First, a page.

Jura Wine Tourism

Wines of the Jura and the Jura Wine Routes

Arbois in the Jura
Getty/Gérard Labriet

The Jura wine growing area in Franche-Comté stretches over 80 kms (50 miles). Located between Switzerland and Burgundy, the wine region is called the ‘Revermont’ in France.The vineyards produce wonderful wines, with the vin jaune and the vin de paille being the best known. Here is a guide to the wine growing areas to explore.

A Few Facts about Jura Wine

  • Surface area of 2,000 hectares
  • Many different terroirs (encompassing soil, air, climate and production methods)
  • 5 grape varieties
  • 6 AOCs (Denomination of Controlled Origin)
  • 200 vineyards

The Wine Growing Area
The area stretches from the north Arbois area, near Salins-les-Bains south west to Saint-Amour.

Explore the Jura Wines

  • The best way to cover the area is by car. Pick up a map at any of the tourist offices in the area or click on the Jura Tourism site and plan your own route.
  • Walk along the designated routes, such as the Vineyard Trail in Pupillin from the village center that takes you to local vineyards.
  • Hire a bicycle and go the slow route through the vineyards.
  • More suggestions, and routes are downloadable to your computer or smartphone from the wine section of the Jura Tourism Site though only the main part of the site in in English. But it does have special offers of packages including accommodation, dinner and breakfast, wine tastings and cookery demonstrations.

Suggestions of Vineyards and Wine-Related Attractions to Visit

  • In Arbois:

Musee de la Vigne et du Vin (Wine Museum)
Taste biodynamic wines at the Domaine de la Pinte
Taste wines at the Cellier Saint-Benoit, Pupillin

  • In Lons-le-Saunier:

Taste wines at the Domaine Pignier, Montaigu

Grape Varieties in the Jura

There are five Jura grape varieties.

  • Red wine:

Pinot noir which appeared in the 15th century courtesy of Count Jean de Chalon. It is the most dependable vine.

Trousseau. It is believed to have originated in France-Comté in the 18th century. It needs more sun than other varieties and matures late.

  • Jura rosé:

Poulsard (also called Ploussard) is the typical Jura variety was developed in the 15th century.

  • White wine:

Chardonnay. Also grown in Burgundy, Chardonnay has been grown in Jura since the 10th century. It is the most common grape type.

Savagnin. A typical Jura variety, it is used to produce the famous vin jaune (golden wine). It is a close relation to Traminer in Alsace and it has a romantic history. It is said to have been sent to the abbesses of Château-Chalon by Hungarian nuns.

Jura’s Special Wines

  • Vin Jaune. This is regarded as the jewel in the crown and is one of the world’s great wines. It started in the Château-Chalon area but is now made also under the Arbois, L’Étoile and Côtes du Jura denominations. It is made in a different way from most wines. It’s produced only from the Savagnin grape variety, is fermented then has to be stored for a minimum of six years and three months in oak barrels. It is not topped up or racked and during the ageing process a layer of yeast forms at the surface, stopping any oxidiation. It is bottled in special ‘Clavelins’, which only takes 62cl instead of the usual 75cl of a wine bottle.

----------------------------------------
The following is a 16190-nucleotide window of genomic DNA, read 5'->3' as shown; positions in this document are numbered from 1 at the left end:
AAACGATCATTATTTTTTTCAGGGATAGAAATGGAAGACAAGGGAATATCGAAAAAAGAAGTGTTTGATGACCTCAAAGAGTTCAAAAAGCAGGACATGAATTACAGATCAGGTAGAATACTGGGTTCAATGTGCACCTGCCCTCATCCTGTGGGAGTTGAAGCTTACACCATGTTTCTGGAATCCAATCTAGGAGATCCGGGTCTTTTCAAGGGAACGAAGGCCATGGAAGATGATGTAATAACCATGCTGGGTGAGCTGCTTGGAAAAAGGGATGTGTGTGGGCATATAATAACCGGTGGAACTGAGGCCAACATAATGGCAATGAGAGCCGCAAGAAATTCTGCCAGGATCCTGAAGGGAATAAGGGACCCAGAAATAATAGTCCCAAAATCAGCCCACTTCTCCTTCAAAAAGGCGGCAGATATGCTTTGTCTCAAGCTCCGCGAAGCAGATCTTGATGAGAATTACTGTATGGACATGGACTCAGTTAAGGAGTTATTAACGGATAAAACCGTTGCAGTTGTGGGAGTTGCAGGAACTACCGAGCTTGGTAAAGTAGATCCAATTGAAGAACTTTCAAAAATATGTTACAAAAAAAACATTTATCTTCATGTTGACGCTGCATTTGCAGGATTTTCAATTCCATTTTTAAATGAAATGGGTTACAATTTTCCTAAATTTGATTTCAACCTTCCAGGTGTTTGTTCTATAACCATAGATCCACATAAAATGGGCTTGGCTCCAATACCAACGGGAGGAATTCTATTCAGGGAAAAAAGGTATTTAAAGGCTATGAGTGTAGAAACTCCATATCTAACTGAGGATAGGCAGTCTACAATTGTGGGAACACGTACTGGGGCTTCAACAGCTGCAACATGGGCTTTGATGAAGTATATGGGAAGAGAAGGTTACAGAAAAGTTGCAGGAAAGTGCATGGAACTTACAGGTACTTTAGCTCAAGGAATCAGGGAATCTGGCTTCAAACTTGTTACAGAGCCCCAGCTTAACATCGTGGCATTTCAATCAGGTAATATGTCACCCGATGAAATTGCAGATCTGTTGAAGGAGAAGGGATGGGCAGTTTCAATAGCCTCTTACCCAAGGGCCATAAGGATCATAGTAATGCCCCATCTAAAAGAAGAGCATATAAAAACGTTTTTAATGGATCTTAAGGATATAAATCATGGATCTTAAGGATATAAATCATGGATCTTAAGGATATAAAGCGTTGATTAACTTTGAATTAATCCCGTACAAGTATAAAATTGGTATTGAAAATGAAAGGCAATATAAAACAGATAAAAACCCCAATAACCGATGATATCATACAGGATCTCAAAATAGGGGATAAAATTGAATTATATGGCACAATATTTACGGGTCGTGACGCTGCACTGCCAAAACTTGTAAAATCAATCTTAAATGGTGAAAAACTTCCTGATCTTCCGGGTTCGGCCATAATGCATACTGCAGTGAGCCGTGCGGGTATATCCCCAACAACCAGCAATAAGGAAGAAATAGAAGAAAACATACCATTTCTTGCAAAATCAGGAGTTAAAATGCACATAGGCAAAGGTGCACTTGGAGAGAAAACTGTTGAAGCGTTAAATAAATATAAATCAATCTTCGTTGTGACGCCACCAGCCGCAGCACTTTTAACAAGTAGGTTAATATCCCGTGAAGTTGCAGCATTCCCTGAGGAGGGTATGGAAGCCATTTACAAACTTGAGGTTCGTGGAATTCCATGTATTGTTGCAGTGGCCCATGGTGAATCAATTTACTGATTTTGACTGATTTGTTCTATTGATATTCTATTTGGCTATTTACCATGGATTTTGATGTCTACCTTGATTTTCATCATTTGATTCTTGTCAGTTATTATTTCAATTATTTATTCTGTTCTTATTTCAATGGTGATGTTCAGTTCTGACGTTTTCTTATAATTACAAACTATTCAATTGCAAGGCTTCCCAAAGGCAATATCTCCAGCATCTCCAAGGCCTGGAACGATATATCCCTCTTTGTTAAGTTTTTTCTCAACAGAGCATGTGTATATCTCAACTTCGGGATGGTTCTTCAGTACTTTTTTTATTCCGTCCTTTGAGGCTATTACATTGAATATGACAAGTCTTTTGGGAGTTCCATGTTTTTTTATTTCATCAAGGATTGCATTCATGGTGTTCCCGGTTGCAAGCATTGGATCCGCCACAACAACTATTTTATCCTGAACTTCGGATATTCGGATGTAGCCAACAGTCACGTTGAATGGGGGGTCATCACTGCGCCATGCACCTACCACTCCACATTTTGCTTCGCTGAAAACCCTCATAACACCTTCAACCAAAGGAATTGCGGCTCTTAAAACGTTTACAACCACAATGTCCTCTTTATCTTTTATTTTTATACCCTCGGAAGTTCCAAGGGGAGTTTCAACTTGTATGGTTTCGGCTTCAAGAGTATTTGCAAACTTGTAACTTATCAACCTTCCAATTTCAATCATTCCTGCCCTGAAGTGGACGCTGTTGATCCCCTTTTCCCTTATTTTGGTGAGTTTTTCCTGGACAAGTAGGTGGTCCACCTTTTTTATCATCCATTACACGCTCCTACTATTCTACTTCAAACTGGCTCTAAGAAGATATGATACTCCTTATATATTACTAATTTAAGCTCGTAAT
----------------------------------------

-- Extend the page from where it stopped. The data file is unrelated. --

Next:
• Vin de Paille. ‘Straw wine’ is only produced from the best grapes which are picked then left to dehydrate in a dry room for several months either on  a bed of straw on wicker racks or by hanging the bunches from rafters. The idea is that this will concentrate the juice naturally. It produces a sweet wine that is 14 to 17% alcohol by volume. Vin de paille is aged for three years in barrels before bottling.

Six Jura AOC Wines

  • AOC Arbois. The capital of Jura wines and the first to be given an AOC in Jura in 1936.
  • AOC Château-Chalon. On an imposing cliff that juts out over the countryside, Château-Chalon is one of the Plus Beaux Villages de France (Most Beautiful Villages in France).  It only produces ‘vin jaune’.
  • AOC Côtes du Jura. This AOC is the most widespread through many different terroirs and runs from Salins-les-Bains in the north to Saint-Amour in the south.
  • AOC L’Etoile. This village, to the east of Lons-le-Saunier is so called (l’Etoile means star) for two reasons. The village is surrounded by five hills that form the points of a star. But it’s also due to the presence of  pentacrinus, little sea stars that became fossilized and are buried beneath the rows of vines.
  • AOC Macvin du Jura. This is a concentrate made up from typical jura grape varieties and Marc (eau de vie or spirits). It is a liqueur wine and the only one produced from grape brandy rather than wine. It was mentioned in the 14th century and comes from unfermented grape juice, the must to which is added a third-part of Marc. It is then aged in oak casks for at least 2 months. It has to reach between 16 and 22% of alcohol by volume to get the AOC.
  • AOC Crémant du Jura. The bubbly alternative to Champagne is delicious on every occasion.

The Official Jura Wine Organisation
Comité Interprofessionnel des Vins du Jura
Château Pecauld - BP 41
39600 ARBOIS
Tel.: 00 33 (0)3 84 66 26 14

More on Jura

Was this page helpful?